Cantor at AIPAC

Republican House Majority Leader Eric Cantor addressed the AIPAC policy conference yesterday afternoon after President Obama’s speech in the morning. The text of his remarks is posted here; video of the speech is posted in two parts here. It’s a speech that combines a little family history with a consideration of the bond between Israel and the United States as well as the true requisites of peace between the Arabs and the Israelis.
Here is the first passage that drew a standing ovation, and it is one that struck a chord with me as well:

Our strategic ties to Israel are important. But there’s something much deeper that binds our two nations. There’s something that Americans identify with on a gut level – something I see every time Steny Hoyer and I take Members to Israel.
When Members of Congress stand on the shores of the Sea of Galilee; when we listen to the words of the Sermon on the Mount; and when we walk the Stations of the Cross, the names and places that people read about in their Sunday school studies come alive right before their eyes.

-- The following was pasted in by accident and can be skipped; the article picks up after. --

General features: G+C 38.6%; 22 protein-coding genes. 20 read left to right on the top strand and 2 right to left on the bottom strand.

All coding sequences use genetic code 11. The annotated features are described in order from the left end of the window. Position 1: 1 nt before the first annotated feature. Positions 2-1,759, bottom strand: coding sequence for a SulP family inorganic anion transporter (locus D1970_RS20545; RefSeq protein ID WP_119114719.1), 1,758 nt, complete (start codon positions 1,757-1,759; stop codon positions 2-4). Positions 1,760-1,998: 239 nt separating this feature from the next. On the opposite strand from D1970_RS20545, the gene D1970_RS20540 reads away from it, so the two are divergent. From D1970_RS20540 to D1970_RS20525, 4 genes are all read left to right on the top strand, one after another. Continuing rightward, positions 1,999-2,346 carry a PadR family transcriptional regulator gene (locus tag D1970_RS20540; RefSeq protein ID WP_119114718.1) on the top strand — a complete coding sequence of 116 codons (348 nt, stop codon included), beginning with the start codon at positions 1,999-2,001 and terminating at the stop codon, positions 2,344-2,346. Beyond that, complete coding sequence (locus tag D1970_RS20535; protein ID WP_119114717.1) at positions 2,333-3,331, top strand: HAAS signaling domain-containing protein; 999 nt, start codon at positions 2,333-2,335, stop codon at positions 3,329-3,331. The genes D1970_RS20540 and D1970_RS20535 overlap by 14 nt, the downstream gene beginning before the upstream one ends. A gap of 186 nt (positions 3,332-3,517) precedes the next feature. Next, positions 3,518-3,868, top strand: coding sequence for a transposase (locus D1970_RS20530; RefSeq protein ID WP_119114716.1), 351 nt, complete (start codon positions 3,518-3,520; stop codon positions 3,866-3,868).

It is emotional. It is profound. And to our Christian brethren among us, we salute you and appreciate your solidarity and support.

I’m quite sure this line is a tactful reproach of President Obama, and it has the additional advantage of being true: “It is not morally equivalent when the offenses of terrorists are equated with the defenses of Israel.” And there is no question at whom this passage was directed:

The following story illustrates Israel’s dilemma.
A Palestinian woman from Gaza arrives at Soroka Hospital in Beersheba for lifesaving skin treatment for burns over half her body. After the conclusion of her extensive treatment, the woman is invited back for follow-up visits to the outpatient clinic. One day she is caught at the border crossing wearing a suicide belt. Her intention? To blow herself up at the same clinic that saved her life.
What kind of culture leads one to do that?
Sadly, it is a culture infused with resentment and hatred.
It is this culture that underlies the Palestinians’ and the broader Arab world’s refusal to accept Israel’s right to exist as a Jewish state.
This is the root of the conflict between Israel and the Palestinians. It is not about the ’67 lines.

Via Ironic Surrealism.

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